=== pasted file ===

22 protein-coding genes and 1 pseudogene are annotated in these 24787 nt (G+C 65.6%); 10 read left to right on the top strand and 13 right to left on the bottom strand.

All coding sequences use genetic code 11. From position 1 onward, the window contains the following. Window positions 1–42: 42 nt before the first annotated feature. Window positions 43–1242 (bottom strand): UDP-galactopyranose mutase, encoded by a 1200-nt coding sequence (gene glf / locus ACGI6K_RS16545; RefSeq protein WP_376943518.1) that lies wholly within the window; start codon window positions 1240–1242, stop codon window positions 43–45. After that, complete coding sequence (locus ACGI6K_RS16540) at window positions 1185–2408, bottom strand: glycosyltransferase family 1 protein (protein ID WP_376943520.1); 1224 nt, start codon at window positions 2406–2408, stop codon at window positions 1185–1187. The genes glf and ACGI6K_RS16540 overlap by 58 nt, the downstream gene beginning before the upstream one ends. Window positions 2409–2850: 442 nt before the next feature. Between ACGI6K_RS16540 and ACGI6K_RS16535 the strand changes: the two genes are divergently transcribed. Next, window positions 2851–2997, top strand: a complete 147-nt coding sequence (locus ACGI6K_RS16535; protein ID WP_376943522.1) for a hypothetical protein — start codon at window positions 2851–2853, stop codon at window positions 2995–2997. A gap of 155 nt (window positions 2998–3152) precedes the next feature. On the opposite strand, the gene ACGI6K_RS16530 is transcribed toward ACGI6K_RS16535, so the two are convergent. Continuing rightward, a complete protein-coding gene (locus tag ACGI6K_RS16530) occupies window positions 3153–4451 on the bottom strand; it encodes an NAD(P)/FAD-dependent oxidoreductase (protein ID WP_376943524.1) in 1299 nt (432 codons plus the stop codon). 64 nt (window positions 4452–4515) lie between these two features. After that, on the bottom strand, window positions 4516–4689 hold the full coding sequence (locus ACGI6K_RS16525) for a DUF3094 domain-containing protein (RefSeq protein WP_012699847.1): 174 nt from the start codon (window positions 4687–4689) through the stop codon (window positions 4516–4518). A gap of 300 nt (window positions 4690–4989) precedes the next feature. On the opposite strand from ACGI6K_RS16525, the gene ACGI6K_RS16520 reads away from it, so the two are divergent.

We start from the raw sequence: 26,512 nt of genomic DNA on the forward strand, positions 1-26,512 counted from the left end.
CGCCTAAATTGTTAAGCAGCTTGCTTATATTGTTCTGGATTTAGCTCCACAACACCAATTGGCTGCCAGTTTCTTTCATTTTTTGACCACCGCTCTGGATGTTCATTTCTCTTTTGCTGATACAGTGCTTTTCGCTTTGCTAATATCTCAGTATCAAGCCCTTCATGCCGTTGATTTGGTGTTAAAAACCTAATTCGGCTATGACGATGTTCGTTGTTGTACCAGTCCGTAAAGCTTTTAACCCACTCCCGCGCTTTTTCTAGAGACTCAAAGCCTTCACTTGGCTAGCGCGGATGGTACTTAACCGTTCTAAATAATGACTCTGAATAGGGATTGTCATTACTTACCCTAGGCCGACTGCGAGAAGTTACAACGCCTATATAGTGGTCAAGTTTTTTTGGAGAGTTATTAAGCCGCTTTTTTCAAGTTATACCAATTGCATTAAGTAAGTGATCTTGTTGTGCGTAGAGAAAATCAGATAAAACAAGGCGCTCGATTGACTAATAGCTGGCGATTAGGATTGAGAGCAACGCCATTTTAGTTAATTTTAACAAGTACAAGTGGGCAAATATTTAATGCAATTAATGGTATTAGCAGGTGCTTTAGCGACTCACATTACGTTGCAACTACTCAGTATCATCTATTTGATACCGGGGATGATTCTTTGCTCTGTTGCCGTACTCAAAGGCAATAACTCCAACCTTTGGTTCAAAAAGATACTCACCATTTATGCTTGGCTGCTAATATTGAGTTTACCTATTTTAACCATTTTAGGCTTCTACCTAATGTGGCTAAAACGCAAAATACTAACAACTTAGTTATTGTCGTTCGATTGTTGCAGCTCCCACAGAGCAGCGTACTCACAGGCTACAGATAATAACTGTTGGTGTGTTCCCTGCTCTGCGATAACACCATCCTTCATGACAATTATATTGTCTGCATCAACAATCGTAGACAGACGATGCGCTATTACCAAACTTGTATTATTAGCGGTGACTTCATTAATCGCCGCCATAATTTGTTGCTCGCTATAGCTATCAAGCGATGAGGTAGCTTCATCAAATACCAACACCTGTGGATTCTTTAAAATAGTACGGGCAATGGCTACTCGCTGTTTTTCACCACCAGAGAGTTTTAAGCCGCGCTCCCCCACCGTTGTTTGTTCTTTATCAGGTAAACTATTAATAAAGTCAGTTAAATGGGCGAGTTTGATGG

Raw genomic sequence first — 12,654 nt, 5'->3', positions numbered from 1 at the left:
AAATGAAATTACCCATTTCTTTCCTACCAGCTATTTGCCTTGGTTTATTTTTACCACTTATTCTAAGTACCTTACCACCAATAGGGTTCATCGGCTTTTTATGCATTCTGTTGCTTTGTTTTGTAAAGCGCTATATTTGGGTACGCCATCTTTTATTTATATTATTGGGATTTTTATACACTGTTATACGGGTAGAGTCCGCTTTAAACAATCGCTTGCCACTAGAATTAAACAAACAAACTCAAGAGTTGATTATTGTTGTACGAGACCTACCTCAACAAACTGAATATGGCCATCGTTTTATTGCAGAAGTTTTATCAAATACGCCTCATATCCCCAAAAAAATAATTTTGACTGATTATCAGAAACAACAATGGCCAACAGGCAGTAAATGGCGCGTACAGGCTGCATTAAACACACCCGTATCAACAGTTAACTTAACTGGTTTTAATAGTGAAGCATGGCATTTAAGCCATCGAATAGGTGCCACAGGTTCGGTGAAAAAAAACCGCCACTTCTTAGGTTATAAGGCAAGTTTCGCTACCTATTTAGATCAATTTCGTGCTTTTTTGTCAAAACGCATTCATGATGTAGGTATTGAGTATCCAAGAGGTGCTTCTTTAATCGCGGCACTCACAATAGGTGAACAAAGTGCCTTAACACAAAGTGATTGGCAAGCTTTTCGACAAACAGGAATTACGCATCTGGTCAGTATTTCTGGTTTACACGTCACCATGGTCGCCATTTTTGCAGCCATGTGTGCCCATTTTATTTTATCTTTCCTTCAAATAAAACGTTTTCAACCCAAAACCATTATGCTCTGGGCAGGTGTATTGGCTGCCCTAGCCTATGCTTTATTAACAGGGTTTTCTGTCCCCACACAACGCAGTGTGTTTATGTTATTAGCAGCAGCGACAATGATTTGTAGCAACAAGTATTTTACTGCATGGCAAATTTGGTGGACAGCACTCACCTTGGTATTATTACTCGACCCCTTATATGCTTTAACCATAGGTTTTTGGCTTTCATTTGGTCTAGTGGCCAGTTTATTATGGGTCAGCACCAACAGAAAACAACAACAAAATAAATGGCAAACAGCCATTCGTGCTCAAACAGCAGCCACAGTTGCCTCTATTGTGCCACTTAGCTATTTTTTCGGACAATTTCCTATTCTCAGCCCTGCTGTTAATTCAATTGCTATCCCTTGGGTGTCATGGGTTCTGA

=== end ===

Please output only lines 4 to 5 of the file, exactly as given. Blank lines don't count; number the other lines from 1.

CGCCTAAATTGTTAAGCAGCTTGCTTATATTGTTCTGGATTTAGCTCCACAACACCAATTGGCTGCCAGTTTCTTTCATTTTTTGACCACCGCTCTGGATGTTCATTTCTCTTTTGCTGATACAGTGCTTTTCGCTTTGCTAATATCTCAGTATCAAGCCCTTCATGCCGTTGATTTGGTGTTAAAAACCTAATTCGGCTATGACGATGTTCGTTGTTGTACCAGTCCGTAAAGCTTTTAACCCACTCCCGCGCTTTTTCTAGAGACTCAAAGCCTTCACTTGGCTAGCGCGGATGGTACTTAACCGTTCTAAATAATGACTCTGAATAGGGATTGTCATTACTTACCCTAGGCCGACTGCGAGAAGTTACAACGCCTATATAGTGGTCAAGTTTTTTTGGAGAGTTATTAAGCCGCTTTTTTCAAGTTATACCAATTGCATTAAGTAAGTGATCTTGTTGTGCGTAGAGAAAATCAGATAAAACAAGGCGCTCGATTGACTAATAGCTGGCGATTAGGATTGAGAGCAACGCCATTTTAGTTAATTTTAACAAGTACAAGTGGGCAAATATTTAATGCAATTAATGGTATTAGCAGGTGCTTTAGCGACTCACATTACGTTGCAACTACTCAGTATCATCTATTTGATACCGGGGATGATTCTTTGCTCTGTTGCCGTACTCAAAGGCAATAACTCCAACCTTTGGTTCAAAAAGATACTCACCATTTATGCTTGGCTGCTAATATTGAGTTTACCTATTTTAACCATTTTAGGCTTCTACCTAATGTGGCTAAAACGCAAAATACTAACAACTTAGTTATTGTCGTTCGATTGTTGCAGCTCCCACAGAGCAGCGTACTCACAGGCTACAGATAATAACTGTTGGTGTGTTCCCTGCTCTGCGATAACACCATCCTTCATGACAATTATATTGTCTGCATCAACAATCGTAGACAGACGATGCGCTATTACCAAACTTGTATTATTAGCGGTGACTTCATTAATCGCCGCCATAATTTGTTGCTCGCTATAGCTATCAAGCGATGAGGTAGCTTCATCAAATACCAACACCTGTGGATTCTTTAAAATAGTACGGGCAATGGCTACTCGCTGTTTTTCACCACCAGAGAGTTTTAAGCCGCGCTCCCCCACCGTTGTTTGTTCTTTATCAGGTAAACTATTAATAAAGTCAGTTAAATGGGCGAGTTTGATGG

Raw genomic sequence first — 12,654 nt, 5'->3', positions numbered from 1 at the left: